# A concrete example of a unital noncommutative ring without maximal two-sided ideals

Whenever I say ideal in this question I'm talking about two sided-ideals.

Does there exist a concrete example of a non-commutative ring with $1$ without maximal ideals?

We know that if $R$ is a commutative ring with a multiplicative identity element then it does have maximal ideals. We know that if we drop the assumption that $R$ is unital, then there are commutative rings without maximal ideals. But what if we keep the assumption that $R$ has a multiplicative identity element but drop the assumption that it's commutative? Any interesting counter-examples?

• An example would be an irrational rotation algebra, which is a simple non-commutative unital $C^{*}$-algebra (hence a simple non-commutative unital ring). Commented Sep 3, 2017 at 0:38

## 2 Answers

If a not necessarily commutative $R$ has a unit $1$, consider the set $\mathscr I$ of all bilateral ideals of $R$ which do not contain $1$. It is more or less obvious that the union of a totally ordered subset of $I$ is again an element of $\mathscr I$, so $\mathscr I$ has maximal elements —this is just an application of Zorn's lemma, of course.

• The problem when you do not have a $1$ is that une union of a totally ordered set of proper ideals need not be a proper ideal. Commented Oct 25, 2014 at 7:05
• Yes, but I'm looking for an example of a non-commutative ring that DOES have a multiplicative identity element but yet, it doesn't have any two-sided maximal ideals. Commented Oct 25, 2014 at 7:07
• Well, what i wrote shows very clearly that there are none! Commented Oct 25, 2014 at 7:09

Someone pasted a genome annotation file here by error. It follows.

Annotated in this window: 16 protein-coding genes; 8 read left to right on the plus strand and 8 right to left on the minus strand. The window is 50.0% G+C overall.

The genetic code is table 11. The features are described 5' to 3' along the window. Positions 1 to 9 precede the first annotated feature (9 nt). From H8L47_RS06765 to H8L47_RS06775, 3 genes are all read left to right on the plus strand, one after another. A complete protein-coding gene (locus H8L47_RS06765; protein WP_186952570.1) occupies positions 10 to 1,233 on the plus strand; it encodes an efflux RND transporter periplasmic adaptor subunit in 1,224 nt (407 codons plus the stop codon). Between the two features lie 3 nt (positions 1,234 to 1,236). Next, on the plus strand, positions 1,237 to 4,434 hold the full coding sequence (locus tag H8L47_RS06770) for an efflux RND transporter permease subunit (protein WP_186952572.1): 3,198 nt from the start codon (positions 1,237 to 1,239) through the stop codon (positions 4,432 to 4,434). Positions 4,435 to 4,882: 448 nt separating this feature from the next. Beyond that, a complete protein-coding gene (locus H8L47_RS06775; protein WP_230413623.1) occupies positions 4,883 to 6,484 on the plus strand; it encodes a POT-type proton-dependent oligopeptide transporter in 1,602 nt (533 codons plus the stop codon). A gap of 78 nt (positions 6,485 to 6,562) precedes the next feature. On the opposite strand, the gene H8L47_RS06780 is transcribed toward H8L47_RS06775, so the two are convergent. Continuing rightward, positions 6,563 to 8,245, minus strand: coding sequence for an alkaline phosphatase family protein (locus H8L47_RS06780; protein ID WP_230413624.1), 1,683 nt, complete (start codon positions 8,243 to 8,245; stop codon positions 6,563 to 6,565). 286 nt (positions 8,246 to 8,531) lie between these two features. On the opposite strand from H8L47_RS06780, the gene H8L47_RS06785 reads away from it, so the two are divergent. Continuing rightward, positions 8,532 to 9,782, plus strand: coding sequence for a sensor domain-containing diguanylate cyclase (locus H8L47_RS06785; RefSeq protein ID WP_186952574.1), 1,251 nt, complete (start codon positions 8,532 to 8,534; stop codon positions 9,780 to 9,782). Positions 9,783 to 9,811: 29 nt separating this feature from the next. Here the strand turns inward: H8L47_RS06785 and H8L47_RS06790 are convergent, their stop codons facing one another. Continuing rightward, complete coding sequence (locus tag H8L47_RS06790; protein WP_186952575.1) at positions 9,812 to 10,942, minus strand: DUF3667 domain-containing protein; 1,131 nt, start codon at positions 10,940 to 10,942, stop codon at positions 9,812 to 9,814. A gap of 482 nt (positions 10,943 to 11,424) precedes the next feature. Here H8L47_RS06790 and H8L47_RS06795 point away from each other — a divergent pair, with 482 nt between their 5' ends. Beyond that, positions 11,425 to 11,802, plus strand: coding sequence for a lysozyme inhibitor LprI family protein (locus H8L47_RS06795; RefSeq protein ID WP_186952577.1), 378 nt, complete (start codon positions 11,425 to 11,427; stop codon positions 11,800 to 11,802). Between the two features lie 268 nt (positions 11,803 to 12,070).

• Yes. Sorry. What if $\mathscr I=\emptyset$? How are you going to prove that there exists a two-sided ideal which does not contain $1$ in any non-commutative ring? Commented Oct 25, 2014 at 7:13
• There is always the zero ideal, which is maximal if there are no other ideals... Commented Oct 25, 2014 at 7:13

Whereas Mariano Suarez-Alvarez's answer covers the abstract generalities, there has yet to be provided a "concrete example" of a unital, non-commutative ring $R$ having no (non-trivial) maximal ideals; by "non-trivial ideal" here I mean an bilateral ideal which is neither the zero ideal nor the entire ring $R$. It is clear from the thread of comments to Mariano's answer that the ideal $\{0\}$ is by all rights handled as a special case; what I think the OP math.noob is looking for is ideals which are not $R$, and not $\{0\}$. These things being said, a nice counterexample is provided by the rings $R = M_n(\Bbb F)$, i.e. the rings of $n \times n$ matrices over fields. It is well-known that such rings have no two-sided ideals other than themselves and $\{0\}$; so, ruling out these two "extreme" cases from the definition of maximal ideal, we have a family of unital, non-commutative rings $R$ with no maximal ideals. For more on such rings, see here.

Hope this helps. Cheerio,

and as always,

Fiat Lux!!!

• Do you know an example of a non-simple non-commutative ring? Commented Oct 1, 2015 at 13:14
• @Sigur: Being a functional analyst, I can tell you right away that for any infinite-dimensional Hilbert space $\mathcal{H}$, the ring $\mathscr{B}(\mathcal{H})$ of bounded linear operators on $\mathcal{H}$ is a non-simple non-commutative ring. It contains the ring $\mathscr{K}(\mathcal{H})$ of compact linear operators as a proper two-sided ideal. Commented Sep 3, 2017 at 0:29